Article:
Few young artists are addressing the spiritual in their work these days and no one is doing so with more force, insight, and seductive wit than Hugh Hayden. Inspired by his first visit to Brussels last September, Hayden has drawn from the city’s artistic, religious, and natural histories to create nine new sculptures. The pieces in this exhibition, Hayden’s first at the gallery, are primarily made of wood, from amorous skeletons to a menacing ladder covered in thorns. That they are on view here, in a gallery named C L E A R I N G in the heart of a neighborhood called Forest, is not lost on Hayden — the artist is a connoisseur of poetic coincidences.
Hayden is also an architect, not just by training, but in the way in which he engineers archetypes, history, and humor within his work. Using religious iconography, modern technology, ancient myth, and the natural world as his posts and beams, windows and walls, Hayden builds complex symbolic structures in which we can consider both past and present.
The influence of the city’s medieval churches, particularly Our Blessed Lady of Sablon, and the biblical paintings in the Old Masters Museum pervades the show. Untitled Threshold (After Victor Horta After Charleston) involves a metal detector encased in wood, topped with neo-Gothic frills and quatrefoil flourishes. It scolds us for carrying our wallets, jewelry, mobile phones, and other earthly trifles into the gallery’s nave-like space. The piece also evokes church shootings, particularly those in black communities, and the horrors of airport terrorism. But Hayden’s sculptures operate on multiple levels at once — the piece also wryly nods to the ways we submit to higher powers and refers to the artist’s religious upbringing in Dallas, Texas, where he attended an all-boys Jesuit high school. The sculpture, like much of Hayden’s strongest work, acts as an unexpected portal between worlds.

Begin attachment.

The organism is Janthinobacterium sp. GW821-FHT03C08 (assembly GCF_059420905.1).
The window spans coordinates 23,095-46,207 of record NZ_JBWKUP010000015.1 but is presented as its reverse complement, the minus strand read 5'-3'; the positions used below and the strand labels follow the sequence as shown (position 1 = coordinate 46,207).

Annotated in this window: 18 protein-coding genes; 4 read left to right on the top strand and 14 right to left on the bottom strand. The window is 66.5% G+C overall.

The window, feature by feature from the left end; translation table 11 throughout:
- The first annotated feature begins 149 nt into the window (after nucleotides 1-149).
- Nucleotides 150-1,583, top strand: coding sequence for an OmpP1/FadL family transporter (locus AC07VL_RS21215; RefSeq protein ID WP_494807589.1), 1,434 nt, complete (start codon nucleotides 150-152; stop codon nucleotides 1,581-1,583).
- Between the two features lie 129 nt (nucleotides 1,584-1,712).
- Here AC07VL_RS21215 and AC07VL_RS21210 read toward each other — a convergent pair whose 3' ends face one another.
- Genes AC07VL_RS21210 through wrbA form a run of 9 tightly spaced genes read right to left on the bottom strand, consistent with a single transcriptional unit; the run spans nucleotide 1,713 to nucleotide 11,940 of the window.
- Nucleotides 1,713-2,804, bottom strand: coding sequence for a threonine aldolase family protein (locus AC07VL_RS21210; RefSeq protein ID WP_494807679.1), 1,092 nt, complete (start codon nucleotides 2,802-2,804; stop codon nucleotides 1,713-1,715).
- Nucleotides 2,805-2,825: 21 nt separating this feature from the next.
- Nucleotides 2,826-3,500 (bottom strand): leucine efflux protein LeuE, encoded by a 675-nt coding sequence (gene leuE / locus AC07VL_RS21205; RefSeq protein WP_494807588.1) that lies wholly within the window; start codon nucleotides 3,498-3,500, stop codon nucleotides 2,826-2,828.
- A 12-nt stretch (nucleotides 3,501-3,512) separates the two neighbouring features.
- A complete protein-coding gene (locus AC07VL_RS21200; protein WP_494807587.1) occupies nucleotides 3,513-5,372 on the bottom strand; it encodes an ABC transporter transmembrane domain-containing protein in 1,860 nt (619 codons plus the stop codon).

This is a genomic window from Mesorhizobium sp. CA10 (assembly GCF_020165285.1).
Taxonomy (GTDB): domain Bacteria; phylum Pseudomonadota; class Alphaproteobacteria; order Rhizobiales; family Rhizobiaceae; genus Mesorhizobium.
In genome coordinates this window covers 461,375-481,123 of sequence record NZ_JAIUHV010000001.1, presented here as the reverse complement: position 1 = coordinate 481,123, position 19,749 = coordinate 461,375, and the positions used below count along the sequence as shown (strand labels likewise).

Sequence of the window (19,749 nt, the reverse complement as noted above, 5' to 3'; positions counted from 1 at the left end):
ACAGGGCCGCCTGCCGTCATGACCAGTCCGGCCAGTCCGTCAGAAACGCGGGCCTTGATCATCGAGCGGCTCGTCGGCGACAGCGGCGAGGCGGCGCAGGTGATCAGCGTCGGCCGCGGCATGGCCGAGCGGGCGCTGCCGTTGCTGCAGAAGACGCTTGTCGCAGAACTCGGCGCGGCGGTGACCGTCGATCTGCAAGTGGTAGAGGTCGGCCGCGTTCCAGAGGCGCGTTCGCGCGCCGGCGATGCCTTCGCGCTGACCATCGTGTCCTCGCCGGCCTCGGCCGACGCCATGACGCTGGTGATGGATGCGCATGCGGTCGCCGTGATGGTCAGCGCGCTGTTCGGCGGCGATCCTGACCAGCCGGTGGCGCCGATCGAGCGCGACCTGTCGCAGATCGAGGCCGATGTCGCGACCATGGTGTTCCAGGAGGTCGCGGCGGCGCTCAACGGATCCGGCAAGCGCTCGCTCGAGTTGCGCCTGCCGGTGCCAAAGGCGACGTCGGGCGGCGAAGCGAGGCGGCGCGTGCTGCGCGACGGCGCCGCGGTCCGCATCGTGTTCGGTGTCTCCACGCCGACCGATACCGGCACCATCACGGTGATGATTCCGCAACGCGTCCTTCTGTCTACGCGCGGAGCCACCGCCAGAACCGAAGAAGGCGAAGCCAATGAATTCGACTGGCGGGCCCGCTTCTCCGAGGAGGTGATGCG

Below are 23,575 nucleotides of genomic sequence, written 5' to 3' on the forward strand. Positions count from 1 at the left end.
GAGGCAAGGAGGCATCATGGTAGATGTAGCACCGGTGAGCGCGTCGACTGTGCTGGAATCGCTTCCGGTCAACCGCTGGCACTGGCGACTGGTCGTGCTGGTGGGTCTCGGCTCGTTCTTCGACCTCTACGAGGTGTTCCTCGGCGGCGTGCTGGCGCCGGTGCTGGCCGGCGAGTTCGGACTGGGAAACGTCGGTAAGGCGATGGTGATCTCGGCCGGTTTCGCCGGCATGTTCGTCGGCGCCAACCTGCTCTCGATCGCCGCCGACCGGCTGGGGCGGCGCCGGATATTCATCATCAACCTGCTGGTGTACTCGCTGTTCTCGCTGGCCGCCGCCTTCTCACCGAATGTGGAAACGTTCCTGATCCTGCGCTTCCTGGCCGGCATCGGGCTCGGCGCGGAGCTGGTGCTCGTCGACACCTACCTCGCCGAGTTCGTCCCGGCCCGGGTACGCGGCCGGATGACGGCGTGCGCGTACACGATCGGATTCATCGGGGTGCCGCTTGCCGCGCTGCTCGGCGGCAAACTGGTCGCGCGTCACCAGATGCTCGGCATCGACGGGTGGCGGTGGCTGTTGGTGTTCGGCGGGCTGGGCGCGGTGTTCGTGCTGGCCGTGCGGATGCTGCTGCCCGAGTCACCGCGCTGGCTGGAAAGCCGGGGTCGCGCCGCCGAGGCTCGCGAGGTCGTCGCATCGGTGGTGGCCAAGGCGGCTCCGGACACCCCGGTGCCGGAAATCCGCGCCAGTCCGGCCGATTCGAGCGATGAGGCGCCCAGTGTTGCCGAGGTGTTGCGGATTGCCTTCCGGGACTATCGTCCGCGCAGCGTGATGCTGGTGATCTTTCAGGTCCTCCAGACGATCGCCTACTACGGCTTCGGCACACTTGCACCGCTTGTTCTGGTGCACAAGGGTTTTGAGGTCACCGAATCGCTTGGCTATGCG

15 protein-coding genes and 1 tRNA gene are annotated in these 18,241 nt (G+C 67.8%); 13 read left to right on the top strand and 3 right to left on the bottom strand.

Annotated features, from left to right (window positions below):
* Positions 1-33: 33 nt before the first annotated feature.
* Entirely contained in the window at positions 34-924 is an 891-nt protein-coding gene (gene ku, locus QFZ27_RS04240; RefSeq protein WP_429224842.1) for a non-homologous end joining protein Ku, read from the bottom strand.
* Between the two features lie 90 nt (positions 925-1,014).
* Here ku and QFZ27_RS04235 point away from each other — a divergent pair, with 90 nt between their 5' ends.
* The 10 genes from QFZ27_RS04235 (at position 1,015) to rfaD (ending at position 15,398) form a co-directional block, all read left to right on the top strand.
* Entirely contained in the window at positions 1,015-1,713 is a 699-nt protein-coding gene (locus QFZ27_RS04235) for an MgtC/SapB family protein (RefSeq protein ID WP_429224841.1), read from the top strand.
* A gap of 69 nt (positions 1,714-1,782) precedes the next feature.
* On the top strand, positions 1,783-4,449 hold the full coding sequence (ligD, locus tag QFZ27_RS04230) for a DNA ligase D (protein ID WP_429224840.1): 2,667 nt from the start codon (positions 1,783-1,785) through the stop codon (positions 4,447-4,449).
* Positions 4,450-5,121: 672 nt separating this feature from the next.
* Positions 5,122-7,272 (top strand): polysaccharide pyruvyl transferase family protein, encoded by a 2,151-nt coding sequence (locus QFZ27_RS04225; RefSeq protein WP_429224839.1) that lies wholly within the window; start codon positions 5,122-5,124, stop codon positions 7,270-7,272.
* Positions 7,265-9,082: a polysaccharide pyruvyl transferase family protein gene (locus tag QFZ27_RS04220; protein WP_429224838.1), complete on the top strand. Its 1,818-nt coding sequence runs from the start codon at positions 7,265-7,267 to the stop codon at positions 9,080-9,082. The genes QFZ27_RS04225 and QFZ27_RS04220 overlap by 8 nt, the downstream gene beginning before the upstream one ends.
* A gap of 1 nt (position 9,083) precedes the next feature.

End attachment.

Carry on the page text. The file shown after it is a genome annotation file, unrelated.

Brussels is also home to the famed Bernissart Iguanodons, a herd of dinosaurs discovered in a coal mine near the French border in 1878. It was a time when prehistoric animals were often depicted as medieval monsters, and Hayden delves into the tangled history of science and sinister fantasy with The Temptation Inside and Torment of Saint Anthony, a hybrid skeleton with a long reptilian tail. No More Dragons, a life-size dinosaur bristling with salvaged Christmas trees, becomes an icon of extinction. These predators, however big and powerful, were doomed to disappear. The very title of the exhibition, End of Days, suggests biblical apocalypse as well as the environmental Armageddon our species seems bent on pursuing.
Hayden also probes the darker chapters of Belgium’s colonial past. Ark?, a coffin-sized crate tattooed with transatlantic shipping stamps, tempts viewers to draw close and peer inside. There, West African sculptures lie embedded in white archival foam like so many victims. Packed in at right angles to one another, they recall the bodies in the notorious slave ship diagram illustrating how just much human cargo could be crammed onboard.
In Hayden’s sculpture, mirrors reflect the figures ad infinitum, conjuring the extent of slavery and its ever-present legacy. But the title of this piece does not only evoke destruction and loss. It promises salvation. As many Western museums consider the repatriation of looted goods, there may yet be some chance for atonement.
The artist invites you to take an apple.
Courtesy of the artist and CLEARING New York, Brussels
Photo by Eden Krsmanovic